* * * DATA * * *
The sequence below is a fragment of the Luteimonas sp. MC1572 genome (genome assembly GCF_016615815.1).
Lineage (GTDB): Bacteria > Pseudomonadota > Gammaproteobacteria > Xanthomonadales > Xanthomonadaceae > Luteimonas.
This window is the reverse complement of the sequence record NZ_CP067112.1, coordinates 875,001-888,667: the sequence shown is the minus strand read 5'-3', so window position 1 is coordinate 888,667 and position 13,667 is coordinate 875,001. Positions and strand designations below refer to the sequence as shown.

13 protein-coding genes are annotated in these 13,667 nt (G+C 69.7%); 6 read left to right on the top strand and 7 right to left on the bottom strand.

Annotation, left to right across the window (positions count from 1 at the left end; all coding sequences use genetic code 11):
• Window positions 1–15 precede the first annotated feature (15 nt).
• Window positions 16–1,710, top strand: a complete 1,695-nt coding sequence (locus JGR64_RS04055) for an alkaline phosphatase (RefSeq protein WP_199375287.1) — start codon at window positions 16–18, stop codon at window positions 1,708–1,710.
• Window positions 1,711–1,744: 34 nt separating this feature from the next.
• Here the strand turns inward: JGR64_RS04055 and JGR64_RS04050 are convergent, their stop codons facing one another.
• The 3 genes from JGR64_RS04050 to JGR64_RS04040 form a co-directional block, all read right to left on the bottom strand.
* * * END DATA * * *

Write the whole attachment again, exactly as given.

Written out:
The sequence below is a fragment of the Luteimonas sp. MC1572 genome (genome assembly GCF_016615815.1).
Lineage (GTDB): Bacteria > Pseudomonadota > Gammaproteobacteria > Xanthomonadales > Xanthomonadaceae > Luteimonas.
This window is the reverse complement of the sequence record NZ_CP067112.1, coordinates 875,001-888,667: the sequence shown is the minus strand read 5'-3', so window position 1 is coordinate 888,667 and position 13,667 is coordinate 875,001. Positions and strand designations below refer to the sequence as shown.

13 protein-coding genes are annotated in these 13,667 nt (G+C 69.7%); 6 read left to right on the top strand and 7 right to left on the bottom strand.

Annotation, left to right across the window (positions count from 1 at the left end; all coding sequences use genetic code 11):
• Window positions 1–15 precede the first annotated feature (15 nt).
• Window positions 16–1,710, top strand: a complete 1,695-nt coding sequence (locus JGR64_RS04055) for an alkaline phosphatase (RefSeq protein WP_199375287.1) — start codon at window positions 16–18, stop codon at window positions 1,708–1,710.
• Window positions 1,711–1,744: 34 nt separating this feature from the next.
• Here the strand turns inward: JGR64_RS04055 and JGR64_RS04050 are convergent, their stop codons facing one another.
• The 3 genes from JGR64_RS04050 to JGR64_RS04040 form a co-directional block, all read right to left on the bottom strand.